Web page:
Here are some of the latest health and medical news developments, compiled by the editors of HealthDay:
Marijuana Products Should Carry Warnings on Risks to Pregnant Women: AMA
Medical and recreational marijuana products should carry warnings about the drug's potential risks when used by pregnant or breast-feeding women, the American Medical Association says.
The warnings should also be posted wherever the products are sold, members of the nation's most influential doctors group agreed Monday, the Associated Press reported.
The AMA's new policy is based on research indicating marijuana may be associated with low birth weight, preterm birth and behavior problems in young children.
Some studies suggest marijuana use in pregnancy is linked with attention problems and poorer problem-solving abilities in children. The drug's main active ingredient, THC, has been found in the milk of women who use marijuana while breast-feeding, and there is some evidence the drug can reduce the quality and quantity of breast milk, according to the AMA.
There are warnings about alcohol and tobacco use during pregnancy, "so why not do the same thing with marijuana since it is the most commonly used illicit drug during pregnancy," said Dr. Diana Ramos, a Los Angeles physician with the American College of Obstetricians and Gynecologists, the AP reported.
The college, which proposed the marijuana warnings at the AMA policy-making meeting in Atlanta, says about 5 percent of pregnant women in the United States use marijuana, but the rate is as high as 28 percent among some low-income women in cities.
The ultimate objective is to get a federal rule requiring warning signs about marijuana use during pregnancy, Ramos said. However, marijuana use is illegal under federal law, so the AMA wants local and state governments to take action, the AP reported.
Medical marijuana is legal in 23 states and Washington, D.C., and recreational use of the drug is legal in Alaska, Colorado, Oregon, Washington state and Washington, D.C.
In several states, marijuana products must carry health warnings, but Oregon is the only state to require warnings about the use of marijuana while pregnant or breast-feeding to be posted where the products are sold, the AP reported.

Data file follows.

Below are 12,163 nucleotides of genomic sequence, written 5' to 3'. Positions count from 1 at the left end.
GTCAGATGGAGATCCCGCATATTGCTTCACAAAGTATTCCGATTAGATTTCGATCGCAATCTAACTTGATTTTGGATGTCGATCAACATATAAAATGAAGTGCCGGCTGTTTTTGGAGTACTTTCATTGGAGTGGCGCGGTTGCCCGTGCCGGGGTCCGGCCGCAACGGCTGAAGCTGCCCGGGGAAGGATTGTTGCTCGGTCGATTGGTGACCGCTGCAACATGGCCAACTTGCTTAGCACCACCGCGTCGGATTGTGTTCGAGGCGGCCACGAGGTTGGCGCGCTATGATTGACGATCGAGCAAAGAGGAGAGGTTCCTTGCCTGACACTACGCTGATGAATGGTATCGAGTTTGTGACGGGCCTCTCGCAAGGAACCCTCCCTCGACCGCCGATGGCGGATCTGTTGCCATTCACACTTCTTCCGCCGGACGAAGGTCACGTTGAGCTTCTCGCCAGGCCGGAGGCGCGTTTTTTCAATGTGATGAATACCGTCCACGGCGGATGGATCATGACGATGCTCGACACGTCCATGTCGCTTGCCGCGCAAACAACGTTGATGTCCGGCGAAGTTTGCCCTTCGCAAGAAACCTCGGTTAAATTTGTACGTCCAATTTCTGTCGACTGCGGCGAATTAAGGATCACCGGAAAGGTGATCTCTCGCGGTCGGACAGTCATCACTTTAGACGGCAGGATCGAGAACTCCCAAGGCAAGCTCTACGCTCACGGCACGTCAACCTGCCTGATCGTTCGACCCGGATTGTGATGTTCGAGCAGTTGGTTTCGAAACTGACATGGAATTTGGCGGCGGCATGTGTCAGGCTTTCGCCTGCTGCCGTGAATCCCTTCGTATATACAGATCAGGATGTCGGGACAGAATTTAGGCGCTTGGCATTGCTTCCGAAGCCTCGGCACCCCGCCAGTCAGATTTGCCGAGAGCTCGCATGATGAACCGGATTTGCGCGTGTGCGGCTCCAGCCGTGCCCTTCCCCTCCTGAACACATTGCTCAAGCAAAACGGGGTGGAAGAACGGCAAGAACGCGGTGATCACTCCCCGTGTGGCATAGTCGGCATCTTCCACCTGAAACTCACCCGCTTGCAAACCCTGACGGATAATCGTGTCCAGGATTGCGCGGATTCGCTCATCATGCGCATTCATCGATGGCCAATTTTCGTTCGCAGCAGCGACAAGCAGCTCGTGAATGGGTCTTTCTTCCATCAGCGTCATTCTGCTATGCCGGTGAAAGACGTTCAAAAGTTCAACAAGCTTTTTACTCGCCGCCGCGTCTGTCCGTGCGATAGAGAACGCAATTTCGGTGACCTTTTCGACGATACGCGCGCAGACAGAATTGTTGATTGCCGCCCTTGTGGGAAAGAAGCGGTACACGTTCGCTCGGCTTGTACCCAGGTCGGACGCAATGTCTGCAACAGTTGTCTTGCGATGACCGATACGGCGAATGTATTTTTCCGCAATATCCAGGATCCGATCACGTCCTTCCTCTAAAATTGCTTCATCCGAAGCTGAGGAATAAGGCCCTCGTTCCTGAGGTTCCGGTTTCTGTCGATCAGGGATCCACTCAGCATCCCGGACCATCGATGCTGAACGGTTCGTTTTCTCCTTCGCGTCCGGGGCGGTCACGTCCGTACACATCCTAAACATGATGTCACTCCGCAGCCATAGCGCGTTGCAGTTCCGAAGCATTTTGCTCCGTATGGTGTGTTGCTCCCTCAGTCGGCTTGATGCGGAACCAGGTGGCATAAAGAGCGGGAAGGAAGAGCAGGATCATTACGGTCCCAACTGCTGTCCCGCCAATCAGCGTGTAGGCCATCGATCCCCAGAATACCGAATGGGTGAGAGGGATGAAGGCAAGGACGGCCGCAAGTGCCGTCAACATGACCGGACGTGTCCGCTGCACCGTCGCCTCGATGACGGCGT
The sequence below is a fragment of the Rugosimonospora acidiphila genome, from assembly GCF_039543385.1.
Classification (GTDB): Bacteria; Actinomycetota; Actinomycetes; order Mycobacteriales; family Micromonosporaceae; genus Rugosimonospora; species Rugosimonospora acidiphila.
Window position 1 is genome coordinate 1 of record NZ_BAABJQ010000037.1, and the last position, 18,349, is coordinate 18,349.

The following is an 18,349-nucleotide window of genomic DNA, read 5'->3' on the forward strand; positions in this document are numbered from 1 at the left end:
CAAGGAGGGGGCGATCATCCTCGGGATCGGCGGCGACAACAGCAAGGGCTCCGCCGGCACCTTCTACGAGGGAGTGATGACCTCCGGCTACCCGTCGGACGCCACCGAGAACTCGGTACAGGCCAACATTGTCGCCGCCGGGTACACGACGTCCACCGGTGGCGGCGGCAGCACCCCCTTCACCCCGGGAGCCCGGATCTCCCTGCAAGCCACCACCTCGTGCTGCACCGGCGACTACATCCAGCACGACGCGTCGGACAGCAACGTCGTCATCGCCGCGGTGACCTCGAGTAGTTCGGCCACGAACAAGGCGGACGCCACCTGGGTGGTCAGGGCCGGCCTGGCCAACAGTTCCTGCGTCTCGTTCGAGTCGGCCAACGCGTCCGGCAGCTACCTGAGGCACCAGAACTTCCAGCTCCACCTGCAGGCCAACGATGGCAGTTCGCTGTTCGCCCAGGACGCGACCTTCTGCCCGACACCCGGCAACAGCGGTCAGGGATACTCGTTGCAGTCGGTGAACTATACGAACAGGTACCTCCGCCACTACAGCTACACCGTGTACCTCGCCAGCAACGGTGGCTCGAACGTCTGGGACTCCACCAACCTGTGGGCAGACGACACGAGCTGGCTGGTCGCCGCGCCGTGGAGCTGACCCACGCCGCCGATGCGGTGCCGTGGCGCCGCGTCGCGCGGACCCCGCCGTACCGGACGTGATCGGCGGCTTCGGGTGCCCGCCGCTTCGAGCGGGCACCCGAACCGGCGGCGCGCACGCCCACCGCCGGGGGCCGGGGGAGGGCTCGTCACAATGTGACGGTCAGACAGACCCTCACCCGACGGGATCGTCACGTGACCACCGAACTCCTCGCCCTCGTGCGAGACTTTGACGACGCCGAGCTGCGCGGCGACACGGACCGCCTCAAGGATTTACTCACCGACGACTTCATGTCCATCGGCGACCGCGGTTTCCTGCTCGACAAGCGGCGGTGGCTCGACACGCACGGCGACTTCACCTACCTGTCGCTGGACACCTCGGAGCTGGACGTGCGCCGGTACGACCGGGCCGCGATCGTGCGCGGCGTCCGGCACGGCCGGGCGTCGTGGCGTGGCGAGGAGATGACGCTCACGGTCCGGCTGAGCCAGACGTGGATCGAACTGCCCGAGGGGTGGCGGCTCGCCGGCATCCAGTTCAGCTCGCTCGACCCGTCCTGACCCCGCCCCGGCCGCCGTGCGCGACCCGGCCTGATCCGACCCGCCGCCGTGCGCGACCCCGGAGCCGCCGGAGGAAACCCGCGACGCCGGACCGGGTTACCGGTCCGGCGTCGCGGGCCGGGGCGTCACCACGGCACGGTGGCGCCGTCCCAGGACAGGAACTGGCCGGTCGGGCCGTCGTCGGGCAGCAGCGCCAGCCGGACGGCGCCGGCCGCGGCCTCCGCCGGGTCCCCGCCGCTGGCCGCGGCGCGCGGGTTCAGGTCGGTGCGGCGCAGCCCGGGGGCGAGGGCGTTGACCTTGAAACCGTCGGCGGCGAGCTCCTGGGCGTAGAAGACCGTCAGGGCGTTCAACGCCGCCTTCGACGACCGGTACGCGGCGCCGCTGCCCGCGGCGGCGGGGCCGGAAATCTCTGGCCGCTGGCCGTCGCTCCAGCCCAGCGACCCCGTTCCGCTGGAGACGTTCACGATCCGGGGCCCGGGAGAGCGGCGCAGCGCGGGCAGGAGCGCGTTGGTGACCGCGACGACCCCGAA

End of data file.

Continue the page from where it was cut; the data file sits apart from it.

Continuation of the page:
Tyson Chicken Wings Recalled
More than 52,000 pounds of chicken wings are being recalled by Tyson Foods Inc.
The recall was triggered by consumer complaints about the chicken wings being "off-odor" as well as mild illness after eating the wings, according to the U.S. Food Safety and Inspecton Service.
The recall is for 28-oz. bags of "Tyson Any'tizers Fully Cooked Hot Wings Chicken Wing Sections Coated with a Flavorful Hot, Tangy Sauce" with use by/sell by dates of October 24, 2016 and October 25, 2016, packaging dates 2975PBF0508-23/2985PBF0500-01 and case codes 2975PBF0508-23/2985PBF0500-01.
The products were shipped to stores nationwide. Consumers who bought the chicken wings should throw them away or return them to the place of purchase.
For more information, consumers can call Tyson at 866-328-3156.
Guinea Could Soon be Ebola-Free
Guinea could be Ebola-free by the end of the year, health officials say.
The country must go 42 days without any new cases of the deadly disease before it can be declared free of Ebola, the Associated Press reported.
Guinea would be the last country to reach that goal since the Ebola outbreak that claimed more than 11,000 lives began in West Africa nearly two years ago.
Sierra Leone and Liberia -- the other two countries hardest hit by the disease -- already have been declared Ebola-free, the AP reported.